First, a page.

Louisiana is moving ahead with its plan to build 40 miles of berms to protect its coastline from the Gulf oil spill. The problem is, it won't work and might make things worse, scientists say.
The plan to build 90 miles of sand berms to protect Louisiana wetlands from the Gulf oil spill is now getting under way. But it could take nine months and have unintended consequences.
The First Baptist Church of Chalmette, La., held a vigil Wednesday night. With so much still unknown about the Gulf oil spill, many residents say there’s only thing of which they can be certain: the presence of a higher power guiding it all.
A heavily-oiled bird is seen after being rescued from the waters of Barataria Bay, which are laden with oil from the Deepwater Horizon spill, in Plaquemines Parish, La., on June 26.
BP is open to suggestions from the public on how to plug the well gushing thousands of gallons of oil per day 5,000 feet below the surface of the Gulf of Mexico.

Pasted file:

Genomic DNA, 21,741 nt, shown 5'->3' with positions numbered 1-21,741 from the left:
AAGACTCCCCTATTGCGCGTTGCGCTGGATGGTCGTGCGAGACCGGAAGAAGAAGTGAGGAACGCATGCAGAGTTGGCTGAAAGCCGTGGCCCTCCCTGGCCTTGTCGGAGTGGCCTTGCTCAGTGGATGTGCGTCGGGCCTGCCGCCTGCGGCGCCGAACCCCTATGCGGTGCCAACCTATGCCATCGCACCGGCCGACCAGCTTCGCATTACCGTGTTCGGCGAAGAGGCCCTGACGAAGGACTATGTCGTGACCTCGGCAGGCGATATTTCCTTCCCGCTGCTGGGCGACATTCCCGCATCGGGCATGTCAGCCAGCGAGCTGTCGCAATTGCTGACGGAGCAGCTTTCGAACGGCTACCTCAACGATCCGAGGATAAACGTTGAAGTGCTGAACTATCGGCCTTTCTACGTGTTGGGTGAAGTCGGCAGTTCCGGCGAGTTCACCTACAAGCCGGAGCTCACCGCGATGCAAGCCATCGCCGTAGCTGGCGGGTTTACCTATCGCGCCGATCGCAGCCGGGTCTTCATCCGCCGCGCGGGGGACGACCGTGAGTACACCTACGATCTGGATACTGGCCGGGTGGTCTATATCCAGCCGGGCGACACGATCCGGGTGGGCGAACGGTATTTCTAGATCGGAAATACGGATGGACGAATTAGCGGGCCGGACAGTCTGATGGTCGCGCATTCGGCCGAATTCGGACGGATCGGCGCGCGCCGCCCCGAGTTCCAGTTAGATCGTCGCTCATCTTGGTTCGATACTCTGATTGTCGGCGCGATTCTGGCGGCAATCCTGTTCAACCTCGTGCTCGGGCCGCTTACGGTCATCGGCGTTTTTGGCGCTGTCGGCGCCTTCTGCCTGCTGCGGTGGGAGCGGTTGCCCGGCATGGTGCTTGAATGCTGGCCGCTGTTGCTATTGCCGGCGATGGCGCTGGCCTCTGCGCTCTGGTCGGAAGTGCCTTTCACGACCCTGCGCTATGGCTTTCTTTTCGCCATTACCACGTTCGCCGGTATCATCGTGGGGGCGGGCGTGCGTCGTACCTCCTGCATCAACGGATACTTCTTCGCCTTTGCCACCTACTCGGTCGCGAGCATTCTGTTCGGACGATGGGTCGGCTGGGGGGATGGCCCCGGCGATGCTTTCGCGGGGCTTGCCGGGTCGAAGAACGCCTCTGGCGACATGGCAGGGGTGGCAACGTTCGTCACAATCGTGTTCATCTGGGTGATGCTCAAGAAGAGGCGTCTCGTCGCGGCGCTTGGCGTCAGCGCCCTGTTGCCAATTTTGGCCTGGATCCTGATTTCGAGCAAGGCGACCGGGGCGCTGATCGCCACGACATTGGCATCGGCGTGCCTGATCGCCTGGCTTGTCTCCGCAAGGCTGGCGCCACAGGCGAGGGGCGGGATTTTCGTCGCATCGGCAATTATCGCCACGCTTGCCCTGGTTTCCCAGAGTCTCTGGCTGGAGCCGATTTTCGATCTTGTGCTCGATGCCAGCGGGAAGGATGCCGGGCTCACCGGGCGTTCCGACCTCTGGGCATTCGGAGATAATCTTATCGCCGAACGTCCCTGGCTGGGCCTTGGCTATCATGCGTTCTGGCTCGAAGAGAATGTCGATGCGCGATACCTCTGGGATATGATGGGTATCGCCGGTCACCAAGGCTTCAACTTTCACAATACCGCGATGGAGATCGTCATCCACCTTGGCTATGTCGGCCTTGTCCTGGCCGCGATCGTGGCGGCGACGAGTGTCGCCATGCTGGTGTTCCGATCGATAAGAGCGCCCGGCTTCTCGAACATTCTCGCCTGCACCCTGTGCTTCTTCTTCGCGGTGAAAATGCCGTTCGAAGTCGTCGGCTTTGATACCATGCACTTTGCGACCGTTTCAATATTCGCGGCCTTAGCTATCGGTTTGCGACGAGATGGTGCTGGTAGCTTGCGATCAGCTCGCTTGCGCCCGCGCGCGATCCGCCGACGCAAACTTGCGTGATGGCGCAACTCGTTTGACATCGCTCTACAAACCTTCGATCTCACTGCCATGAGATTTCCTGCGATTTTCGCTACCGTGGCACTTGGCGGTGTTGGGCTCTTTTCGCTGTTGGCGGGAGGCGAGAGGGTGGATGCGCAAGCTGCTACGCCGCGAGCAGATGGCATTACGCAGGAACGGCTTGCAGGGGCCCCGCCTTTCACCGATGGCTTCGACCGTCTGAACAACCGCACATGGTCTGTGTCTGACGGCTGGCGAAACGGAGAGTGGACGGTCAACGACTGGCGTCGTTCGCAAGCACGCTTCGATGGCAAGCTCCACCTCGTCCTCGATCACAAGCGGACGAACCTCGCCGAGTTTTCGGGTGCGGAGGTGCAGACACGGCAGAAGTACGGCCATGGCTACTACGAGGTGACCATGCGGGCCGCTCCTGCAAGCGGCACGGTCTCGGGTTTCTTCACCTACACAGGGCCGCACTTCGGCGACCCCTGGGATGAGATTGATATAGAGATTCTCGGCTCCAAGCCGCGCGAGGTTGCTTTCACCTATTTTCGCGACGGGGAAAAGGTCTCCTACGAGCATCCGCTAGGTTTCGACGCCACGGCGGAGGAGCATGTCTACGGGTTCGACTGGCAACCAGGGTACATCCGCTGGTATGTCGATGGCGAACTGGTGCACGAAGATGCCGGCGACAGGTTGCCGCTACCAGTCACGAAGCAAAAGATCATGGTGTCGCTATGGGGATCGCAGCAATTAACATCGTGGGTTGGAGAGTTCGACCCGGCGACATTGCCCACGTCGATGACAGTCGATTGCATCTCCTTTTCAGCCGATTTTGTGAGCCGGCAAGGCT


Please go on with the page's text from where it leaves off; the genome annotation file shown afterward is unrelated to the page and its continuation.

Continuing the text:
As efforts continue to stop the flow from the BP oil spill, areas used for recreation and fishing are being closed to public access. It's a blow to recreational and commercial fishing businesses.
The US military has joined the effort to contain the Gulf of Mexico oil spill. It's been declared an event of 'national significance,' meaning more resources will be available.
This image from a video released by BP shows oil spewing from a yellowish, broken pipe 5,000 feet below the surface. The oil looks like steam rushing from a geyser. The video released May 12 gives a not-yet-seen glimpse of the leaking well a mile underwater. The stream occasionally can be seen becoming lighter as natural gas mixes into the gusher.
To contain the oil spill, Gulf of Mexico slicks will be set alight. The hope is that this will stop the oil spill before it hits land. But oil burns are a sign that other efforts have failed.